The hardware was still great for its age so not much do there.

Since then the drums was stored where I was living so kept the shine and years on later still do.

So I have little to do other than play/practice and with the Tama tension watch my Tama Granstar kit stays in tune very well that I rarely have to tune anything.
 

Bull

Gold Member
Living in Florida and being a sweaty fat guy,I need to clean, wax or oil my chrome a couple of times a year. My sweat is like alien blood. My first floor tom's batter hoop,along with the lug and leg that are nearest me,are severely pitted. It has been that way on every kit I have ever owned. I try to keep that from spreading around the kit.

I wipe the drums down when returning from gigs and lubricate during head changes,as needed.
 

mikyok

Platinum Member
I do in the region of 40ish gigs a year between 3 kits and 4 snares so I buy a fresh set of heads for each kit and I get through the year that way. Snares always need a bit more TLC, but since I've had my steambent I've not used any of my others.

Each kit needs different maintenance, my Ludwig being the biggest pain in the arse but old played in heads sound great on it. I have to clean the bearing edges off (well what is supposed to be bearing edges!) the reapply a bit of sex wax on the bearing edges and that keeps em good for a year or so.

The other two kits are easier to look after and the bearing edges are really good on them so a quick wipe down and new heads do them the world of good.

I have this cymbal polish called Shine On from the states and I haven't seen it before or since I got it but it's great and I've had it years but it's starting to run out. It's like wadding soaked with cymbal polish so you just tear a bit off. It doesn't take your logos off like Crazy Johns and really brings the shine out.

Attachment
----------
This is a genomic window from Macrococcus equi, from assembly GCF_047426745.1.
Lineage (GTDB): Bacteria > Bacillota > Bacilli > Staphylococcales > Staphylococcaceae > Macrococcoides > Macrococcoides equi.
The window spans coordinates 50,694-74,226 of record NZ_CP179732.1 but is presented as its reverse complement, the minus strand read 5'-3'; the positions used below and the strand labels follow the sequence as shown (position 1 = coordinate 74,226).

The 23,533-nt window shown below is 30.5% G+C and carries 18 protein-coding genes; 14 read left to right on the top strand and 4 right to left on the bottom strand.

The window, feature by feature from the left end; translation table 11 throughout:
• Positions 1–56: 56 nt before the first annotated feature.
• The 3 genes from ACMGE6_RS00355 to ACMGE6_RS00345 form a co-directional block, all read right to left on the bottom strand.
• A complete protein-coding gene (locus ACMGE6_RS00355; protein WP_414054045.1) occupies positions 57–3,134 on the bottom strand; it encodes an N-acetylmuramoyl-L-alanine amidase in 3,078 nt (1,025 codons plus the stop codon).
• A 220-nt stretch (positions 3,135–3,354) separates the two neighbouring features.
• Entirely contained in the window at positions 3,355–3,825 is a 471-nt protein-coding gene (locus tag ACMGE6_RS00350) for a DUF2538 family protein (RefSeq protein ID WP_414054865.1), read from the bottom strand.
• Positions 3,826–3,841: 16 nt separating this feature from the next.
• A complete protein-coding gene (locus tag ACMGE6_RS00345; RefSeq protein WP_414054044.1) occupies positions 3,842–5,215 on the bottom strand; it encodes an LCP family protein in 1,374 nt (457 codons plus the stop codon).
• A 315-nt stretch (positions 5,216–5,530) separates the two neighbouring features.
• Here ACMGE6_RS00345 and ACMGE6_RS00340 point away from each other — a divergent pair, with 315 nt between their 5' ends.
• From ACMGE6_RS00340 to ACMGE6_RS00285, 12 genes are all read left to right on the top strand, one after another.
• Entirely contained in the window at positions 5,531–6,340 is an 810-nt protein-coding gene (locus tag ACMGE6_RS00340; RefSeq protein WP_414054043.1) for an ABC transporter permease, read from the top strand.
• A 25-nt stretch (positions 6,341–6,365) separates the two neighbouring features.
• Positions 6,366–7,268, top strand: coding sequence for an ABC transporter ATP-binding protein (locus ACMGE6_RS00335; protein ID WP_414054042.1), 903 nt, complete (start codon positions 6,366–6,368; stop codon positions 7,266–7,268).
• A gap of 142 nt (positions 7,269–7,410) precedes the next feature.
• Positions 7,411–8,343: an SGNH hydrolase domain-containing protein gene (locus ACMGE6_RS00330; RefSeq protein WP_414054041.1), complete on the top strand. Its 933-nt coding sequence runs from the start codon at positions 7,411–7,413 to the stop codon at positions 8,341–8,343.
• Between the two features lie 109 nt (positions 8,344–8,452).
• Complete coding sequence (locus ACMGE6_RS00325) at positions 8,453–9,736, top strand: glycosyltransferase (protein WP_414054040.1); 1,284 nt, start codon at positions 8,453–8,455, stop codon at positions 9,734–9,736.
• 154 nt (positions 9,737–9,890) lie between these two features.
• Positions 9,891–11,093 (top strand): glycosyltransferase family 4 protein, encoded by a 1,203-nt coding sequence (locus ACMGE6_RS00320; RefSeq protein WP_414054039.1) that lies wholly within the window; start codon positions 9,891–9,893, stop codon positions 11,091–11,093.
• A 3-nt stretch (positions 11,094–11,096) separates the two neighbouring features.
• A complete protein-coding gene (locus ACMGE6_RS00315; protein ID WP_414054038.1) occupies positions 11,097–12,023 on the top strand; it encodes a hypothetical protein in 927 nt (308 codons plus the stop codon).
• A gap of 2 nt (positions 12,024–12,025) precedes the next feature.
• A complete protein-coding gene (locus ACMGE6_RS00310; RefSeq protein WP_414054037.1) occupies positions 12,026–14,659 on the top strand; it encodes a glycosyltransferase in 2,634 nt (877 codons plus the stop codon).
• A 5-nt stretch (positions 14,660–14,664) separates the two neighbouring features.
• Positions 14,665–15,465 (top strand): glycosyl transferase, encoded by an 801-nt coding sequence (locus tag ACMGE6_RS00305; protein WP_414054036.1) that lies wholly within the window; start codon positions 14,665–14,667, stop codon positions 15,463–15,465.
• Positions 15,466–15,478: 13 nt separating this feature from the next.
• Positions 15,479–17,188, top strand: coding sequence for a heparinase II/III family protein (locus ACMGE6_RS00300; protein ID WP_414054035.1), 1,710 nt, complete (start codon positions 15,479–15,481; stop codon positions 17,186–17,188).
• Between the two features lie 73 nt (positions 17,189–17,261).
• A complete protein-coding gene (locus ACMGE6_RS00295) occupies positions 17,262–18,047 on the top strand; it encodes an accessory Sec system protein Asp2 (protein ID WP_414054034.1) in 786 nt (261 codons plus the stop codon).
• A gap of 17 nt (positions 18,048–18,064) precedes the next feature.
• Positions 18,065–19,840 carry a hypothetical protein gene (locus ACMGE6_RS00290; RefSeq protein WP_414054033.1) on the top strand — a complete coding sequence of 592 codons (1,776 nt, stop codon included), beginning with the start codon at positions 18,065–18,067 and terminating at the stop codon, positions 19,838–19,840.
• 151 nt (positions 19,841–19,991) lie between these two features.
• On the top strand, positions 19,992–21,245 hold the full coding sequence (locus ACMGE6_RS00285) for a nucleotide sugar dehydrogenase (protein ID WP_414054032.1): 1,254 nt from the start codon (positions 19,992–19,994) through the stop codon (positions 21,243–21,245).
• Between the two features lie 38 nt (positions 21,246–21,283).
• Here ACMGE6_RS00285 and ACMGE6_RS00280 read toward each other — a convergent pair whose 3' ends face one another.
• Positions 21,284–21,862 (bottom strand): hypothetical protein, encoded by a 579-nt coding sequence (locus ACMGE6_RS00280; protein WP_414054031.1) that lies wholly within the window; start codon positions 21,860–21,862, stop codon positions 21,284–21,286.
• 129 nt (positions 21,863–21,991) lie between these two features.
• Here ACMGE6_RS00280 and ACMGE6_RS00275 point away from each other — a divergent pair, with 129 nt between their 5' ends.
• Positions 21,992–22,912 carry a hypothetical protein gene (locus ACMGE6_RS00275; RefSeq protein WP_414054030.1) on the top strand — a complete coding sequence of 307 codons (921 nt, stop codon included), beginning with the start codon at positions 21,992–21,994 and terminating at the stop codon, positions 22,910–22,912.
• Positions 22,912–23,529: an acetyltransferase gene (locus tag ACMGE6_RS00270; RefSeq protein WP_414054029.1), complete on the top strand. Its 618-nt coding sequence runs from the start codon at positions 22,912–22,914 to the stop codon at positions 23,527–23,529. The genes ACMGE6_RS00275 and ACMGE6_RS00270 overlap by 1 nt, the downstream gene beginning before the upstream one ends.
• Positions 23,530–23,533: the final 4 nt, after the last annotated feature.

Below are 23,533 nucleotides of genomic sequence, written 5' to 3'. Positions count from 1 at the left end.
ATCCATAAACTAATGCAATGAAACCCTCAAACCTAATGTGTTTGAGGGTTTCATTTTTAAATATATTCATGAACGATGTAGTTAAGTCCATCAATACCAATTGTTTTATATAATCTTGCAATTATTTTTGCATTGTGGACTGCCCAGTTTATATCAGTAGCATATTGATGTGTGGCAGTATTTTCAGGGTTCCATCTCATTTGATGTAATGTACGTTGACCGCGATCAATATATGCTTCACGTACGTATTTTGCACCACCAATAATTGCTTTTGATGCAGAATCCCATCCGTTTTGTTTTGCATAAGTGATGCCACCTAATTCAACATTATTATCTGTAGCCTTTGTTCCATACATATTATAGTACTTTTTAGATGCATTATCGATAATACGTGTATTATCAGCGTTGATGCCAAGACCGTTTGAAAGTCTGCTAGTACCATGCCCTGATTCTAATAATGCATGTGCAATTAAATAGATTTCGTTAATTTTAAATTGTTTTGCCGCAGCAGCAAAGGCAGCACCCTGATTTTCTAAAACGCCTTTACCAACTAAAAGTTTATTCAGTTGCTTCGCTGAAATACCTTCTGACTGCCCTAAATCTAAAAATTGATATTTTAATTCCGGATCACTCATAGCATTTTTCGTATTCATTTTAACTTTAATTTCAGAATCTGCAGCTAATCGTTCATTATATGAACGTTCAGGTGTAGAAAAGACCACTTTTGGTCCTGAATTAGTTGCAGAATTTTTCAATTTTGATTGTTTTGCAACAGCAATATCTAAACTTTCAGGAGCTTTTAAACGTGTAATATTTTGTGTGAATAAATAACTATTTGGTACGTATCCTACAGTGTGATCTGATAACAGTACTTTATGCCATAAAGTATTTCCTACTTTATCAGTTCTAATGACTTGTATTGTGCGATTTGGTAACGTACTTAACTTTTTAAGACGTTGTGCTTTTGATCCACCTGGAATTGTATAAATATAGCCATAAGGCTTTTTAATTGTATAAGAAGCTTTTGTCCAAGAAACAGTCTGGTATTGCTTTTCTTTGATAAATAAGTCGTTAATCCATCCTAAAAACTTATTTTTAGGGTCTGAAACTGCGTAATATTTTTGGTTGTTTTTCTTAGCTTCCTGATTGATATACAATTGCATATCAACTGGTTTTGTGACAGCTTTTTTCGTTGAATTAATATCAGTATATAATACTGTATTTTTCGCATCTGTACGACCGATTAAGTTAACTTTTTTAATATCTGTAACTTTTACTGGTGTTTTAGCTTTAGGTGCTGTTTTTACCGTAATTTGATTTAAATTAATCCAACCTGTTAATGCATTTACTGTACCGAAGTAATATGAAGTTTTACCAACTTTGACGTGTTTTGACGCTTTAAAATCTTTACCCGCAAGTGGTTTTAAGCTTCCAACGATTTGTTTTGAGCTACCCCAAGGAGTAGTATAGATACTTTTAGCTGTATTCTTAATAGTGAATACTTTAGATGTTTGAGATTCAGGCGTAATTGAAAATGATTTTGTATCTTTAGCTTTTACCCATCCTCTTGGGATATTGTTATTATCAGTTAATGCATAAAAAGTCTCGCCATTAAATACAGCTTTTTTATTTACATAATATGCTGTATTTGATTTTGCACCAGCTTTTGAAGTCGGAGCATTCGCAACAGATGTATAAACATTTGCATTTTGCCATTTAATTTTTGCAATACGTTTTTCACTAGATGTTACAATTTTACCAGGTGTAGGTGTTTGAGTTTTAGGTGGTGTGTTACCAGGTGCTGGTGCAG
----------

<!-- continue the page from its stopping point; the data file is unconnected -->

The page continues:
Last bit maintenance and I have to do this in a couple of days is WD40 my old DW5000, it's one of the 80's strap drive and I've had to put a Yamaha foot plate on it as the old one broke (bloody singers) but it's fast and smooth.
 

Morrisman

Platinum Member
We just had a long weekend, so I spent the Monday maintaining my main performing kit. I removed and greased every tuning lug and every moving part of all my hardware, including removing and cleaning all the wing screws, some of which had been getting a little grungy. I wiped down all the shells and bearing edges, and gave the lugs a light wax and polish with a soft cloth. This time I also removed tbe snare strainer, cleaned it and lubricated the moving parts, then returned it. I reset the interior of the bass drum, and made sure the internal mic was still suspended in the correct place (had to replace one elastic).

I didn't replace the heads, because I did that a few weeks ago, but retuned everything to get the sound I'm after.

I'm confident now that nothing's going to break, everything moves smoothly, and it looks and sounds good. So I'm set for the rest of the year.